Operative Techniques: Sports Medicine Surgery offers you all the how-to step-by-step
guidance from experts Bruce Reider, Michael Terry, and Matthew Provencher that
you need to perform the latest techniques in this specialty. Large full-color
intraoperative photos, accompanied by detailed illustrations, dedicated website,
and companion DVD demonstrate procedures, both arthroscopic and open. This concise,
accessible multimedia resource shows you what you need to know and how to do
it all—from ACL reconstruction and labral tear repair to loose body removal
and treatment of turf toe. The result is a detailed, easy-to-use reference that
no sports medicine surgeon should be without.
This is a title in the Operative Techniques series. Please visit www.operativetechniques.com for more information.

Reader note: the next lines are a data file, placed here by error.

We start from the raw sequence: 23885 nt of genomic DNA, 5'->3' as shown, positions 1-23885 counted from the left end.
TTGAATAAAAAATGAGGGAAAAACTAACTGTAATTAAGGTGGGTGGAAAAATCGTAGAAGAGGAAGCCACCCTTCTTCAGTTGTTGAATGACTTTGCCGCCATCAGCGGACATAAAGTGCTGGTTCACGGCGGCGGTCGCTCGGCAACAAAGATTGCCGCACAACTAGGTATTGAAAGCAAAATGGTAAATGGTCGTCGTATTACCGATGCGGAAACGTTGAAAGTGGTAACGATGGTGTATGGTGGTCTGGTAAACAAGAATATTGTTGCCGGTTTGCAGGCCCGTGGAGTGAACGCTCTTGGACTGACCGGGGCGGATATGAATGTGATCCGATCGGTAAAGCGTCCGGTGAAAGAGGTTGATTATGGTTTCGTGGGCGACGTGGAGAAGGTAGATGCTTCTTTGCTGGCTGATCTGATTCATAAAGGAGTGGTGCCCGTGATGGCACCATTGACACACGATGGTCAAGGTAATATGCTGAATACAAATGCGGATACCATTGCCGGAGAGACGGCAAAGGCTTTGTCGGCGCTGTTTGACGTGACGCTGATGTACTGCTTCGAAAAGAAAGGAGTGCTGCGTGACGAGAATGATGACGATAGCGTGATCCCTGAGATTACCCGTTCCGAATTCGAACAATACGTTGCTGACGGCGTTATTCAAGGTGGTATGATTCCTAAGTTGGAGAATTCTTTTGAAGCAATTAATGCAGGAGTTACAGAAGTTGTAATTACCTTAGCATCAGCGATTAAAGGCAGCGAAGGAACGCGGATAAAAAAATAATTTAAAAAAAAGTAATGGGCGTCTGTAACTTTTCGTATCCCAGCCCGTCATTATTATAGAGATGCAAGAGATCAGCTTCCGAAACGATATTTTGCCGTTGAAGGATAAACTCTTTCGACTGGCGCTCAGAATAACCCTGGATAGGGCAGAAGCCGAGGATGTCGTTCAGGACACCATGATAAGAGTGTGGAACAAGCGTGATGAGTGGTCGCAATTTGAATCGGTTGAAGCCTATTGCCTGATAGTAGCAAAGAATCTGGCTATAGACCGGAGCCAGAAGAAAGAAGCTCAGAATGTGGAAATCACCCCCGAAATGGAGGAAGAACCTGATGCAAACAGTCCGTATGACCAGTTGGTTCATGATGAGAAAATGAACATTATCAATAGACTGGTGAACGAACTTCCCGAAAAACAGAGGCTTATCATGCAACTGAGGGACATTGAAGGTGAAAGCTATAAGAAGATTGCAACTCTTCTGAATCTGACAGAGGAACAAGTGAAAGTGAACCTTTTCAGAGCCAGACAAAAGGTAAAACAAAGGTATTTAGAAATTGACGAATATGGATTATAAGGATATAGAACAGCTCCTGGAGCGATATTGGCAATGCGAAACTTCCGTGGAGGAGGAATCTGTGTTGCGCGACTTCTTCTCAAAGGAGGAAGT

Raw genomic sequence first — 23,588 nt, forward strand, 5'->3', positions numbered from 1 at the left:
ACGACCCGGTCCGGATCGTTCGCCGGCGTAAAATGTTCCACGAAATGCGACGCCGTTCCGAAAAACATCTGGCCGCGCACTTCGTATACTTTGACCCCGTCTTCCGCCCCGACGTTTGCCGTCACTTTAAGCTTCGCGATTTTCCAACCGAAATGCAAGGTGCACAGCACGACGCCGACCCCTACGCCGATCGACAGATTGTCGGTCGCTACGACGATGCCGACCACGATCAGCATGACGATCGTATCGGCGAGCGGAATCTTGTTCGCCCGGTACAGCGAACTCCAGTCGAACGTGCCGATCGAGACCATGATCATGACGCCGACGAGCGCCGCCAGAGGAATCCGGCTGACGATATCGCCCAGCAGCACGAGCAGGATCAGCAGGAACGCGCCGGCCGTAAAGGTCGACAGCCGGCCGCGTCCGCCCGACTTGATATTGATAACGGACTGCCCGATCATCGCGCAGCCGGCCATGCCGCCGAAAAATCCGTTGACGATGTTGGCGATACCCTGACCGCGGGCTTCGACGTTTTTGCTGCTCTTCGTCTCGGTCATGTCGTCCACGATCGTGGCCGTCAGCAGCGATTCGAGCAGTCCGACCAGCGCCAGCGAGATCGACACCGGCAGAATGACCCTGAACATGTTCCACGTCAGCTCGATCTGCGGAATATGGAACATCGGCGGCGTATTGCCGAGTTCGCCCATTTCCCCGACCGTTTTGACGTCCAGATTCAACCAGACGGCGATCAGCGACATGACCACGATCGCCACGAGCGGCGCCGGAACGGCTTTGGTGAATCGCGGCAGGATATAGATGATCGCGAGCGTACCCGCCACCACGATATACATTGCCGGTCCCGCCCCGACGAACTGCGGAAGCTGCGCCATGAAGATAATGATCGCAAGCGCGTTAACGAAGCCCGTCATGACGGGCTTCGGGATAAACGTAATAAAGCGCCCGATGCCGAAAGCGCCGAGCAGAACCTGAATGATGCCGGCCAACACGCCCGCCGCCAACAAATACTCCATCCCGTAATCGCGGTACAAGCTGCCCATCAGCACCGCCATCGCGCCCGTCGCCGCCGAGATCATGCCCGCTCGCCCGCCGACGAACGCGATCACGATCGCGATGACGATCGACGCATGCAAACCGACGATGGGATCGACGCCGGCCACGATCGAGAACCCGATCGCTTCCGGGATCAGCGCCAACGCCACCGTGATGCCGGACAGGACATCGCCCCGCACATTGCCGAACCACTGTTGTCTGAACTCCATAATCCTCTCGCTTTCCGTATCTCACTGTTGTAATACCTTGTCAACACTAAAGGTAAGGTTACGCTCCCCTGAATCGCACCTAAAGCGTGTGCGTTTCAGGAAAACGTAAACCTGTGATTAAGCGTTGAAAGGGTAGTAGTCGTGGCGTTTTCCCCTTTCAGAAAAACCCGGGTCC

- Includes full-text web access so you can search the text online, view surgical videos that let you see the experts perform the techniques and perfect your own, zoom in on illustrations and use reference links for further research on the procedures.
- Discusses pearls and pitfalls with an emphasis on optimizing outcomes to improve the quality of your technique and learn the expert’s approach to getting the best results.
- Outlines positioning, exposures, instrumentation, and implants to give you a step-by-step guide for every procedure.
- Provides discussions of post-operative care and expected outcomes, including potential complications and brief notes on controversies and supporting evidence to give you important details about patient-focused surgery.
- Highlights key anatomies with color photos and illustrations as well as diagrams that present cases as they appear in real life to help you see every detail with clarity.
- Features a DVD with an hour of videos of procedures to help you refine your technique.
By Bruce Reider, AB, MD, Professor of Surgery, Section of Orthopaedic Surgery and Rehabilitation Medicine, Department of Surgery, The University of Chicago; Director of Sports Medicine, The University of Chicago Hospitals, Chicago, IL; Michael Terry, MD, Associate Professor of Surgery, University of Chicago Hospitals, Chicago, IL and Matthew T Provencher